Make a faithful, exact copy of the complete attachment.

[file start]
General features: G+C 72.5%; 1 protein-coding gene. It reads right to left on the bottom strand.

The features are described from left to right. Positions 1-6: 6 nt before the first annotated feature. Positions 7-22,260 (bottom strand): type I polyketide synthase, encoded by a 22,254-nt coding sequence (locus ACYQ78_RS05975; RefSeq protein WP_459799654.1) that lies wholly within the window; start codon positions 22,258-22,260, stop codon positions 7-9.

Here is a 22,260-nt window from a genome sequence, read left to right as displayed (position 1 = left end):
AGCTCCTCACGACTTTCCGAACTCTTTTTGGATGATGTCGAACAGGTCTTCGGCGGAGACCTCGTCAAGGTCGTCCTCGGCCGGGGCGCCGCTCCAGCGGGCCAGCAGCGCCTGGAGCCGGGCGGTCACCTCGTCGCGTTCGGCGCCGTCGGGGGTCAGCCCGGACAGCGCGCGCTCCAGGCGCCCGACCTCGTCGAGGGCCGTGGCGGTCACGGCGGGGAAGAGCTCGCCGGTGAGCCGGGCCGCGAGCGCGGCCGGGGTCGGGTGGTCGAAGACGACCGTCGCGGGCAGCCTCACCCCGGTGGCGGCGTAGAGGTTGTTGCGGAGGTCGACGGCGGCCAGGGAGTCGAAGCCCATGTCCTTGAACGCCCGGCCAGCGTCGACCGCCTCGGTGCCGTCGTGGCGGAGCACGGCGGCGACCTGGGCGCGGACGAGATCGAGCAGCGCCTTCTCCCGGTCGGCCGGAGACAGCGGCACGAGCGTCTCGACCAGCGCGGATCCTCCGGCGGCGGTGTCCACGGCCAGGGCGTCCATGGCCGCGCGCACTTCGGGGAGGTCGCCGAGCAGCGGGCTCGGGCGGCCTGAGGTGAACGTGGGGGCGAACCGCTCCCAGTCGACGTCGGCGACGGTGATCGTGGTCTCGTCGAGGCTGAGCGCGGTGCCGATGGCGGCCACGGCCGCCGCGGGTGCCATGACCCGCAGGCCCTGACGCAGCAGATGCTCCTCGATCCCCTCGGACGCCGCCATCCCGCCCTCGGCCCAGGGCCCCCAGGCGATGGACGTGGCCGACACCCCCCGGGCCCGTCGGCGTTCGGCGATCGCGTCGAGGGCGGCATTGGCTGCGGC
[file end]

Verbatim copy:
General features: G+C 72.5%; 1 protein-coding gene. It reads right to left on the bottom strand.

The features are described from left to right. Positions 1-6: 6 nt before the first annotated feature. Positions 7-22,260 (bottom strand): type I polyketide synthase, encoded by a 22,254-nt coding sequence (locus ACYQ78_RS05975; RefSeq protein WP_459799654.1) that lies wholly within the window; start codon positions 22,258-22,260, stop codon positions 7-9.

Here is a 22,260-nt window from a genome sequence, read left to right as displayed (position 1 = left end):
AGCTCCTCACGACTTTCCGAACTCTTTTTGGATGATGTCGAACAGGTCTTCGGCGGAGACCTCGTCAAGGTCGTCCTCGGCCGGGGCGCCGCTCCAGCGGGCCAGCAGCGCCTGGAGCCGGGCGGTCACCTCGTCGCGTTCGGCGCCGTCGGGGGTCAGCCCGGACAGCGCGCGCTCCAGGCGCCCGACCTCGTCGAGGGCCGTGGCGGTCACGGCGGGGAAGAGCTCGCCGGTGAGCCGGGCCGCGAGCGCGGCCGGGGTCGGGTGGTCGAAGACGACCGTCGCGGGCAGCCTCACCCCGGTGGCGGCGTAGAGGTTGTTGCGGAGGTCGACGGCGGCCAGGGAGTCGAAGCCCATGTCCTTGAACGCCCGGCCAGCGTCGACCGCCTCGGTGCCGTCGTGGCGGAGCACGGCGGCGACCTGGGCGCGGACGAGATCGAGCAGCGCCTTCTCCCGGTCGGCCGGAGACAGCGGCACGAGCGTCTCGACCAGCGCGGATCCTCCGGCGGCGGTGTCCACGGCCAGGGCGTCCATGGCCGCGCGCACTTCGGGGAGGTCGCCGAGCAGCGGGCTCGGGCGGCCTGAGGTGAACGTGGGGGCGAACCGCTCCCAGTCGACGTCGGCGACGGTGATCGTGGTCTCGTCGAGGCTGAGCGCGGTGCCGATGGCGGCCACGGCCGCCGCGGGTGCCATGACCCGCAGGCCCTGACGCAGCAGATGCTCCTCGATCCCCTCGGACGCCGCCATCCCGCCCTCGGCCCAGGGCCCCCAGGCGATGGACGTGGCCGACACCCCCCGGGCCCGTCGGCGTTCGGCGATCGCGTCGAGGGCGGCATTGGCTGCGGC